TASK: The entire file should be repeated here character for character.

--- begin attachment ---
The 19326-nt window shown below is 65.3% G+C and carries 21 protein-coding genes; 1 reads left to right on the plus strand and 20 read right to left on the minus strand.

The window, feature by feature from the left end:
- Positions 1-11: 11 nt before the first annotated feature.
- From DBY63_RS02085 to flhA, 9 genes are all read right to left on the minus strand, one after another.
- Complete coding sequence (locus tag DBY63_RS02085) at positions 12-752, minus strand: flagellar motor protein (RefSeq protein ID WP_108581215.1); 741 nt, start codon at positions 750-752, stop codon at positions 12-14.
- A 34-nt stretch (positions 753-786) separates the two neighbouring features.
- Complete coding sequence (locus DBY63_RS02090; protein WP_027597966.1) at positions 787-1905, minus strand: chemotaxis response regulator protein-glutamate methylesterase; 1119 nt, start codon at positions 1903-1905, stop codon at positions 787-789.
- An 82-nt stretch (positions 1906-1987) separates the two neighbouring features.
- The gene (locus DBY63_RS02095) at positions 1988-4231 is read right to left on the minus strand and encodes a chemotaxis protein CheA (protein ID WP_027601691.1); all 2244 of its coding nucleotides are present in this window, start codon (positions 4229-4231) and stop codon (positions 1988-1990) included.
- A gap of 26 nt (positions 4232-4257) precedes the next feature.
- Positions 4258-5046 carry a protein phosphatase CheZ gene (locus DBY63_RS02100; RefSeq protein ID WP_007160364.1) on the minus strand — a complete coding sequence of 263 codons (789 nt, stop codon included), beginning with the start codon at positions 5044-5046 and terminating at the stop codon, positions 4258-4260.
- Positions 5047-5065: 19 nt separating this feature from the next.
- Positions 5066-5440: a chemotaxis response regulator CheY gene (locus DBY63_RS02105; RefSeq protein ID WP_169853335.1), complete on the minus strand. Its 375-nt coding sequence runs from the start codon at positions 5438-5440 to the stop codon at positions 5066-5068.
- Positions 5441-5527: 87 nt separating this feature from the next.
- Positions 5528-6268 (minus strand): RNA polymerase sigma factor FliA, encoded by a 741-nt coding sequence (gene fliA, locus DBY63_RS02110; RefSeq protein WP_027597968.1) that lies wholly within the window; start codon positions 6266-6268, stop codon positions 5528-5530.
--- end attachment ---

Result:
The 19326-nt window shown below is 65.3% G+C and carries 21 protein-coding genes; 1 reads left to right on the plus strand and 20 read right to left on the minus strand.

The window, feature by feature from the left end:
- Positions 1-11: 11 nt before the first annotated feature.
- From DBY63_RS02085 to flhA, 9 genes are all read right to left on the minus strand, one after another.
- Complete coding sequence (locus tag DBY63_RS02085) at positions 12-752, minus strand: flagellar motor protein (RefSeq protein ID WP_108581215.1); 741 nt, start codon at positions 750-752, stop codon at positions 12-14.
- A 34-nt stretch (positions 753-786) separates the two neighbouring features.
- Complete coding sequence (locus DBY63_RS02090; protein WP_027597966.1) at positions 787-1905, minus strand: chemotaxis response regulator protein-glutamate methylesterase; 1119 nt, start codon at positions 1903-1905, stop codon at positions 787-789.
- An 82-nt stretch (positions 1906-1987) separates the two neighbouring features.
- The gene (locus DBY63_RS02095) at positions 1988-4231 is read right to left on the minus strand and encodes a chemotaxis protein CheA (protein ID WP_027601691.1); all 2244 of its coding nucleotides are present in this window, start codon (positions 4229-4231) and stop codon (positions 1988-1990) included.
- A gap of 26 nt (positions 4232-4257) precedes the next feature.
- Positions 4258-5046 carry a protein phosphatase CheZ gene (locus DBY63_RS02100; RefSeq protein ID WP_007160364.1) on the minus strand — a complete coding sequence of 263 codons (789 nt, stop codon included), beginning with the start codon at positions 5044-5046 and terminating at the stop codon, positions 4258-4260.
- Positions 5047-5065: 19 nt separating this feature from the next.
- Positions 5066-5440: a chemotaxis response regulator CheY gene (locus DBY63_RS02105; RefSeq protein ID WP_169853335.1), complete on the minus strand. Its 375-nt coding sequence runs from the start codon at positions 5438-5440 to the stop codon at positions 5066-5068.
- Positions 5441-5527: 87 nt separating this feature from the next.
- Positions 5528-6268 (minus strand): RNA polymerase sigma factor FliA, encoded by a 741-nt coding sequence (gene fliA, locus DBY63_RS02110; RefSeq protein WP_027597968.1) that lies wholly within the window; start codon positions 6266-6268, stop codon positions 5528-5530.